The OMG of Memoir

This article first appeared on the Field of Words blog on 27 January 2018

The first time my mother went to jail I was eight. It was for fraud but she said it was a mistake and within a week she was out on bail. When it happened again the following year, she wept into my chest. ‘I didn’t do it’, she sobbed. ‘I don’t know why this is happening’. The more she went to jail, the more convinced I was of her innocence, while my grandparents and aunts were jettisoned for not believing her. Time after time the police burst in and took her away. I used to dream that the house was on fire with us inside it. It was a panicky dream, from which I would wake in fright, sweating. I now see that dream as emblematic of a child’s deep-seated feelings of danger. I still dream about that property, but now it’s the trees outside that are burning. The world around me going up in flames while I am safe inside my memories.

I did not understand how thick with lies my childhood had been until I was thirty-two. That ‘oh my god’ moment of discovery is the ideal place to write from. It is often said that when we write we do so in order to answer a question. While a memoir interrogates a specific life experience it does so at that deep subterranean level where all lives meet. In seeking answers about my own life, I seek universal answers. They say that when you touch a nerve that doesn’t want to be probed, a subject that you baulk at writing about, you have found the place that your writing most desperately needs to go. It is only when we dare to ask the questions that terrify us that we stand to find answers that can truly enlighten.

For most of the years I spent in my mother’s care, there was no one else around. There is no one to corroborate either of our memories. No one witnessed the way our world repeatedly fell apart and was stitched messily back together by my little hands and her shaky ones in a collaboration that made me complicit in my own deception. We were revisionists. We made a patchwork of our past, throwing out the pieces that didn’t fit and embroidering the most impressive ones. Much later, I groped my way towards an understanding of this process. Writing about childhood, once we have left it, is notoriously difficult.  Clichés about childhood innocence are rooted in adult agendas.  Childhood, Katherine Stockton tells us, is the fond fantasy of adults.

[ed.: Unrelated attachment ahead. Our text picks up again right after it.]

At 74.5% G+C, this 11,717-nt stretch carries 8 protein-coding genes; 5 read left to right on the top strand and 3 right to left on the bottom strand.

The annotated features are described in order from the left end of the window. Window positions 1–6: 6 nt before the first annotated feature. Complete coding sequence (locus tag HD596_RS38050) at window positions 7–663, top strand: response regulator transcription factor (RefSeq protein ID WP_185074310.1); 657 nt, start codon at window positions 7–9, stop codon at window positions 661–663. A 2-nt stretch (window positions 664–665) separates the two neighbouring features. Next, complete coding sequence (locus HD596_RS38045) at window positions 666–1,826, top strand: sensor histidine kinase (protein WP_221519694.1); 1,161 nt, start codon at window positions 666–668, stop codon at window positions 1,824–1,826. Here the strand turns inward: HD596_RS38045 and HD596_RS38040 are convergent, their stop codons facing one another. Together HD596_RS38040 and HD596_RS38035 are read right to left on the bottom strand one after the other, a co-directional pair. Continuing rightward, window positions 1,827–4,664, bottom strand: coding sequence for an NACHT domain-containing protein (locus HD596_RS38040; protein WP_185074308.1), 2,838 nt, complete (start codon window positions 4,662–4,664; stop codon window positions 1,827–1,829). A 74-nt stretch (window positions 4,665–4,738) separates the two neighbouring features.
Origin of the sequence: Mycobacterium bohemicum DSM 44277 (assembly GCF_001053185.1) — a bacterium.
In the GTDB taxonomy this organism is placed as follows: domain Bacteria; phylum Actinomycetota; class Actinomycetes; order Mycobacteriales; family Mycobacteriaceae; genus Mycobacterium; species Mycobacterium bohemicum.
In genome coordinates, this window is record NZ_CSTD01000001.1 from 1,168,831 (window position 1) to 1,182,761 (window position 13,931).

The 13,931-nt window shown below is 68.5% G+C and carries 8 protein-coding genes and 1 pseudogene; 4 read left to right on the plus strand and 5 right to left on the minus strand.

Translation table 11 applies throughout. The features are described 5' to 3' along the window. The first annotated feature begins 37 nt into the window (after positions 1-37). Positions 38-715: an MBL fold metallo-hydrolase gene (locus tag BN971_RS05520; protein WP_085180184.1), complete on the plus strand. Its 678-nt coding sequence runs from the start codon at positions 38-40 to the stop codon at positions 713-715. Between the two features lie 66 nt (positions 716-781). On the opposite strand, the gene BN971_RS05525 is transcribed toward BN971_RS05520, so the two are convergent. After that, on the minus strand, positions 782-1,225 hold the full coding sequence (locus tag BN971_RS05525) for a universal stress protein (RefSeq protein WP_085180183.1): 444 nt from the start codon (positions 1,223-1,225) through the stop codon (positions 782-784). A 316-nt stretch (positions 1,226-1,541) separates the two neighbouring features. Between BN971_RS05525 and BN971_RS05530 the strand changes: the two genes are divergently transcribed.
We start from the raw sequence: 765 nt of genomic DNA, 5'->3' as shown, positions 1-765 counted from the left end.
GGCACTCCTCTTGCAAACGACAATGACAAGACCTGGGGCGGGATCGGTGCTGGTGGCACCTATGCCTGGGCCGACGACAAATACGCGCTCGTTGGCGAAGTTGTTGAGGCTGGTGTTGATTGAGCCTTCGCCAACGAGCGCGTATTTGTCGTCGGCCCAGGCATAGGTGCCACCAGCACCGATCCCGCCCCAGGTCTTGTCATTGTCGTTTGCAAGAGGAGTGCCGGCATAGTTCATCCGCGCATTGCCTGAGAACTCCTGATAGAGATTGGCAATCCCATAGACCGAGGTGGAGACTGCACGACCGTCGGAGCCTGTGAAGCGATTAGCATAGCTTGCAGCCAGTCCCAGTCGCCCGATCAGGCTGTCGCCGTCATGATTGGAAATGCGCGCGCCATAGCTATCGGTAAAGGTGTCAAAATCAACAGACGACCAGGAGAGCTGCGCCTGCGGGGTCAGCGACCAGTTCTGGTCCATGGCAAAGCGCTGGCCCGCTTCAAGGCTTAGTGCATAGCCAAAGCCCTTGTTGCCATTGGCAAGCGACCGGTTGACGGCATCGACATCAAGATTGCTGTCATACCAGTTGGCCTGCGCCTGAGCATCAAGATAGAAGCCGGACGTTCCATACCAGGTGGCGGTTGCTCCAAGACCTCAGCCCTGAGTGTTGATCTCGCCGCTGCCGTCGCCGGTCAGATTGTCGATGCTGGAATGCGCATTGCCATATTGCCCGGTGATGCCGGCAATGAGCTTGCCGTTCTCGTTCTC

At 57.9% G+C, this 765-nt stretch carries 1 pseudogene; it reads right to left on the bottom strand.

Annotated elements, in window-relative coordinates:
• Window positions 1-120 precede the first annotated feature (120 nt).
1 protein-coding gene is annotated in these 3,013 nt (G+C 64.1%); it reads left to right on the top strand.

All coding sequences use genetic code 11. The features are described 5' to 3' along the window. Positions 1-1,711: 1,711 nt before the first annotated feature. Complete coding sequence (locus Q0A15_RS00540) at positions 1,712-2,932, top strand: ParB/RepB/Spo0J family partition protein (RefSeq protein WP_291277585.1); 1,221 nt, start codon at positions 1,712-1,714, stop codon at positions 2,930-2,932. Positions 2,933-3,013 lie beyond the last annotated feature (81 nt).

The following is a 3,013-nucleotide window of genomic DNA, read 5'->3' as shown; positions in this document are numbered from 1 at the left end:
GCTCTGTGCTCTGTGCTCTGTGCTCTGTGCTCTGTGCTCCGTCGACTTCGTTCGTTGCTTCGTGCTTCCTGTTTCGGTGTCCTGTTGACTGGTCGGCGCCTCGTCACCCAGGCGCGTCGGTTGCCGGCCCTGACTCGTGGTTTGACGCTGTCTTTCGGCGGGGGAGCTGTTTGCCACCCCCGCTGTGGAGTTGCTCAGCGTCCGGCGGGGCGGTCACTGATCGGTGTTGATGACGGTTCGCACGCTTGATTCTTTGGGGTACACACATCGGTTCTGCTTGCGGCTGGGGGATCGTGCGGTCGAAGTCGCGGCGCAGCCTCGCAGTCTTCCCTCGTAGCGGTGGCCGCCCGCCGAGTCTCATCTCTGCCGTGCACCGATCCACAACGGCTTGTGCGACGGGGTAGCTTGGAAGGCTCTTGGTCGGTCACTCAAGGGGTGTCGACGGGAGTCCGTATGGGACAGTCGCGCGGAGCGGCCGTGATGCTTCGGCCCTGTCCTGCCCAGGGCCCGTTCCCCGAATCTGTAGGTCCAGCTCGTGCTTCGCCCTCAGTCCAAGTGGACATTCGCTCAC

The fickleness of memory is often foregrounded in memoir, which has been called the postmodern answer to autobiography. We are always being told that we do not remember nearly so much as we think we do. Jeanette Winterson introduces a scene in her memoir with the equivocation, ‘I have a memory – real or not real?’ Memories that prove inaccurate or incomplete lend themselves to a layered narrative that admits its imperfections. They are shouts in the dark; pieces of a larger puzzle. ‘The first time I heard the word gas-lighting,’ writes Ariel Leve, ‘I was in my late thirties…The encounter wasn’t a surprise. Our meeting was more like a confirmation. Yes, I know you. There’s a name for that. There’s a term for that.’ Rosie Batty writes of the importance for survivors of learning the terminology for different types of abuse, ‘for the terror you’ve suffered to be given a name.’ The acquisition of this language empowers. It tells us we are not alone. There’s a name for this. This is a thing.

My own memoir came about through a series of frank conversations with long-estranged family members. Through court decisions, winnowed out of legal databases. Through old news articles; letters meticulously filed away by my grandmother; scraps of paper fortuitously kept. And, finally and irrevocably, through a surveillance camera image of my mother committing one of the fraudulent transactions that she has always denied. When you ask a question, you have to be prepared for an answer.  Writing a memoir can force you to draw some brutal conclusions. A narrative must, to some degree, be resolved. At some point you must give your allegiance to one of the competing interpretations of events more than another. You must make a call when claims and excuses don’t add up. You must dart down every rabbit hole until you discover something approaching a verifiable truth, conscious that you will never know the whole story. My memoir destroyed the illusions I had carried with me out of my childhood, but it also led me back to the family I had left behind over twenty years earlier. It filled the gaps between the evasions and ellipses of decades. It stripped away a façade and exposed foundations so that I could start rebuilding.

Works cited

Batty, R (2015) A Mother’s Story HarperCollins, Sydney.

Leve, A (2016) An Abbreviated Life: A Memoir, HarperCollins, Sydney.

Stockton K (2009) The Queer Child, or Growing Sideways in the Twentieth Century, Duke University Press, Durham.

Winterson, J (2011) Why be Happy When You Could be Normal?Jonothan Cape, London.

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